You know that feeling when you arrive at a destination, you park the car, and then you realise you have absolutely no recollection of the drive there? Or when you leave the house, get ten yards down the road and have no idea if you shut and locked the door, so you turn back and see that yes in fact you did but you don’t remember doing it at all?
That’s disassociation. We all do it. You might call it zoning out, maybe you’re tired or distracted, have a lot on your mind, or it’s such a monotonous journey that you make all the time so you do it on autopilot.
When people ask me, and trust me they do, why I stayed in such an obviously abusive relationship for so long, the easiest way to explain it to them is to explain to them the concept of disassociation. It’s obviously not the only reason, but it explains how a person can suffer extreme violence and then five minutes later walk to work, or do the school run as if it didn’t even happen. You operate on autopilot.
Disassociation means to disconnect. It can be a symptom of complex trauma, it’s a way of creating a safe place for yourself when there is no safe place physically.
We’ve all heard of the fight or flight response. Well, there is a third option when faced with a life or death situation and that is to freeze. It’s a bit like playing dead in the wild when a predator is trying to eat you. Except the predator is your partner who, instead of being loving and carful with you, wants to hurt and abuse you.
Fight, Flight, or Freeze.
Disassociation is to freeze. It’s playing dead when there is no safe place, when there is no escape, and when you aren’t allowed the luxury of becoming a snivelling wreck on the floor.
It can mean that you black out and have no memory of the traumatic event, it can mean suddenly you feel no pain. Some people lapse into another version of themselves, like an alternate personality.
It’s a response that kept me safe and stopped me from shattering during some dark, dark years. For me, disassociation is like retreating. It’s a numbness. I don’t disappear into my own little world and live out a fantasy, I become an automaton. I breathe, I blink, I hold still when required.
The problem I have found more than a year after my freedom, is that the dissociative response is still so strong in me. If a stranger came up and started shouting at me in the street I would retreat. Externally you might see a human being responding calmly to a person shouting at them, internally I wouldn’t even be present.
You wouldn’t believe how minor the triggers are either, as soon as something threatens my peace I can float away into the warm numbness of nothingness. If you know me in real life I wonder how many times you’ve communicated with me in this state? Maybe I’m slow to respond, seem distracted or distant, maybe even a bit rude? That’s me in my dissociative state. The problem with learning to do it to survive is that it becomes so easy to sidestep into that I don’t even realise I’m doing it.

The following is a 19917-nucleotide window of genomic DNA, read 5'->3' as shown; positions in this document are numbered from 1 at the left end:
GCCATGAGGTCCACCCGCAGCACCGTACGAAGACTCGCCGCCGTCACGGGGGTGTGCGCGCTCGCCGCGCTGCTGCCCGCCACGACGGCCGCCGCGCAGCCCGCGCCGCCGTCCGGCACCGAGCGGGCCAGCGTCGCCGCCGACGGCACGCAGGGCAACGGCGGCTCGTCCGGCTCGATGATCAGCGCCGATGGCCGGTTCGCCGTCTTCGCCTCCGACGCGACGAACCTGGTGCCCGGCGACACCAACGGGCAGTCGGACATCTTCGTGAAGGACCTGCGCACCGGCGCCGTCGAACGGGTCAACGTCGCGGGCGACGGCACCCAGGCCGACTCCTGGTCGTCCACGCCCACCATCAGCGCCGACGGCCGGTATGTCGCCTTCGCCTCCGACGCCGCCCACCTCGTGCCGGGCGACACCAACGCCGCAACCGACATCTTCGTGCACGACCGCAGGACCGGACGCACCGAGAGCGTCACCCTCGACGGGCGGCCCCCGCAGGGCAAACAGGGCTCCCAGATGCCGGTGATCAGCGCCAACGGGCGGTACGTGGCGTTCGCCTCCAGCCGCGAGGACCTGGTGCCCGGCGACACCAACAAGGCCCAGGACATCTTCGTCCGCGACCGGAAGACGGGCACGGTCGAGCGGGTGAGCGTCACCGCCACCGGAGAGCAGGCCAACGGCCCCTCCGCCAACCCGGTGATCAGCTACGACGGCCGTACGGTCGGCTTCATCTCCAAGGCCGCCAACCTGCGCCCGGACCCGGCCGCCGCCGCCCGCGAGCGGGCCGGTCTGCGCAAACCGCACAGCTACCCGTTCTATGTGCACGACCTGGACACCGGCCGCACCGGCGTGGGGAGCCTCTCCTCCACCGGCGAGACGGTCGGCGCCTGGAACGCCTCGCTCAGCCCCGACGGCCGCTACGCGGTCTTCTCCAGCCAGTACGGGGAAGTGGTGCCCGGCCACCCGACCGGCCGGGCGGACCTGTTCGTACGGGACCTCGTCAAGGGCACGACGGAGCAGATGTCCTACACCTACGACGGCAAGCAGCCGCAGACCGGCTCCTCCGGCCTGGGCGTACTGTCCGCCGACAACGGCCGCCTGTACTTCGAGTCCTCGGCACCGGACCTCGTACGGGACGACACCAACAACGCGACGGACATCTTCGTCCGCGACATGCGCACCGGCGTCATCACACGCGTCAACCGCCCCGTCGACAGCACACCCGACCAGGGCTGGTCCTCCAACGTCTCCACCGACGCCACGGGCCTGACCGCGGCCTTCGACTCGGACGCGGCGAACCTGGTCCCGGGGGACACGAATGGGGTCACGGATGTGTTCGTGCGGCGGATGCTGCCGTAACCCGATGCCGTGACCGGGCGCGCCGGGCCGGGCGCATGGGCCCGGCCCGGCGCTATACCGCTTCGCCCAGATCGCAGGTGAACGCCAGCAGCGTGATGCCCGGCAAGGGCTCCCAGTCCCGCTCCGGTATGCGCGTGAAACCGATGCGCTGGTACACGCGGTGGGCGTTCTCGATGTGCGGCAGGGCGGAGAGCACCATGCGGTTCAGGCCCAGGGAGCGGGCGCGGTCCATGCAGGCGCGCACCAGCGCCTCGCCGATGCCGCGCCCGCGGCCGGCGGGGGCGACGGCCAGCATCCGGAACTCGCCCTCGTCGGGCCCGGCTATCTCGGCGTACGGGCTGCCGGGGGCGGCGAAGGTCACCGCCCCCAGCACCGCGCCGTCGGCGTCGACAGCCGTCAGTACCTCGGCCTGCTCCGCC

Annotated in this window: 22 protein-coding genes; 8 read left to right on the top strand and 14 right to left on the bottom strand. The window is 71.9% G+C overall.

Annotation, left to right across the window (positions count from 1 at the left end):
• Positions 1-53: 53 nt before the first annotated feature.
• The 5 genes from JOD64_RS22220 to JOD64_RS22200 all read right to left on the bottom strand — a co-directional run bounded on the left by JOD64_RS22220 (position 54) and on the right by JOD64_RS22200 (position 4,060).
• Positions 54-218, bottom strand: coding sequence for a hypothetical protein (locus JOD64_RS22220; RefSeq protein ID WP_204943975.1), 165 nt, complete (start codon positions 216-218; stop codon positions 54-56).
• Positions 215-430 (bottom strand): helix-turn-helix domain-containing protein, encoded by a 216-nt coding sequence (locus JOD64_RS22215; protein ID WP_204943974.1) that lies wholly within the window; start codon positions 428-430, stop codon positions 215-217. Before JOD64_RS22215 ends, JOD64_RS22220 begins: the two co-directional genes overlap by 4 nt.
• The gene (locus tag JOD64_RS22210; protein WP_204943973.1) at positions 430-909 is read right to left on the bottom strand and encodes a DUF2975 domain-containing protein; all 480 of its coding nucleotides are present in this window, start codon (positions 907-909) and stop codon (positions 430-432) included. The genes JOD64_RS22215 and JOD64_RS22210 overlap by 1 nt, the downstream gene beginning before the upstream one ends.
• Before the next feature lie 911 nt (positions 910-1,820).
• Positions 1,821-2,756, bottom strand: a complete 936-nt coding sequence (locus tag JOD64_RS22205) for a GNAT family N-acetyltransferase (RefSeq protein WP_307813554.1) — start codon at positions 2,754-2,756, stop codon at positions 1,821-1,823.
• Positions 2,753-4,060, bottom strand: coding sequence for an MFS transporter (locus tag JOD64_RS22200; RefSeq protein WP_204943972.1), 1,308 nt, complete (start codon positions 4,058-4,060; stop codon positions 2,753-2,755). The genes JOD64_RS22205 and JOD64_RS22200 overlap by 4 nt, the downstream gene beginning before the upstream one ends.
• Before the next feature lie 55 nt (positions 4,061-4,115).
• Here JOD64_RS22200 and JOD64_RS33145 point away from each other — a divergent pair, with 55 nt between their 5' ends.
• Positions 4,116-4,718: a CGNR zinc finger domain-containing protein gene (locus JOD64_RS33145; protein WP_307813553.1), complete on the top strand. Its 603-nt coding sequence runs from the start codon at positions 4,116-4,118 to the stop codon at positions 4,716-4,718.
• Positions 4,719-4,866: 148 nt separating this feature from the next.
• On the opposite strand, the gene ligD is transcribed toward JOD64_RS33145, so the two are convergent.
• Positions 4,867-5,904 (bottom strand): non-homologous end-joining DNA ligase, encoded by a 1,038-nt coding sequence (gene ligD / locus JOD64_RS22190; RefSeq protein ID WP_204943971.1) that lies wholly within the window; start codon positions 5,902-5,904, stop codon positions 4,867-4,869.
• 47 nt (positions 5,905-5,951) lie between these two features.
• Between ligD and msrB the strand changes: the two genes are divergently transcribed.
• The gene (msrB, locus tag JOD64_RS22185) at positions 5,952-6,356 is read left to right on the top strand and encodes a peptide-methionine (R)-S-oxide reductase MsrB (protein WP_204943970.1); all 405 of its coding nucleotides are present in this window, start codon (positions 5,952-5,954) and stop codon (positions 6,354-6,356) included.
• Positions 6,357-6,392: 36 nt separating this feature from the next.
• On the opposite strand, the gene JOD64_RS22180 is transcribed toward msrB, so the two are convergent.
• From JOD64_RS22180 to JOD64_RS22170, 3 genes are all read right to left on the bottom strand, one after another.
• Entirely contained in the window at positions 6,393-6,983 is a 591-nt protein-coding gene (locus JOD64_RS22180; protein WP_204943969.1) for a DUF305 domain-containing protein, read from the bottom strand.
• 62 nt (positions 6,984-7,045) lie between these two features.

Things you can do to bring yourself back include measured breathing, box breathing, which makes you aware of your body again and to bring you back into it. Focusing on something in front of you, like a chair, a lamp, a bus, a person, and describing what you can see -is it colourful? Pretty? What is it shaped like? What does it do? Another thing you can do is think about your senses, what can you hear right now? What can you smell? What can you see? What can you taste? What can you touch? Having something in your pocket that you can grip like a soothing stone, a cornered keyring, anything textured can help if you don’t have time to sit and breathe or focus, gripping that little thing in your pocket can ground you. It’s all about sensation and being aware of your body and physical existence again.
These exercises help to ground you and pull you out of that dissociative state by making you aware of what’s around you and what’s happening in your body. They are useful techniques for survivors of complex trauma who don’t need to escape anymore but keep disassociating anyway.
Disassociation is what helped to keep me sane while I was suffering, it was how I could endure the abuse quietly. I could freeze. There was no flight available, I couldn’t simply run away, and I couldn’t fight. That way lay even more danger. It was safer to freeze, be still, let it happen, and then carry on.
Sometimes it was like sidestepping into another personality. I can’t tell you how many times I walked out of my home in tears, shaking and shuddering, only to walk into work ten minutes later smiling, calm, and collected. It’s no wonder everyone was shocked when my truth finally came out.
Disassociation can become really serious, it’s linked with what people typically and mistakenly think of as schizophrenia with the multiple personalities. There is lots of help out there for people who are suffering with this and can’t seem to hold on to reality anymore. Reach out to healthcare professionals if this is you or someone you know.
I don’t pretend to be an expert in any of what I write about, I believe that it’s important to share my experiences in case it touches just one person who needs to hear it. Learning that you are safe is really, really scary. Having to face the world upfront instead of through the glass of disassociation is terrifying, because it means you truly have to feel it instead of watching it from a distance. I get it.
© Emma Stead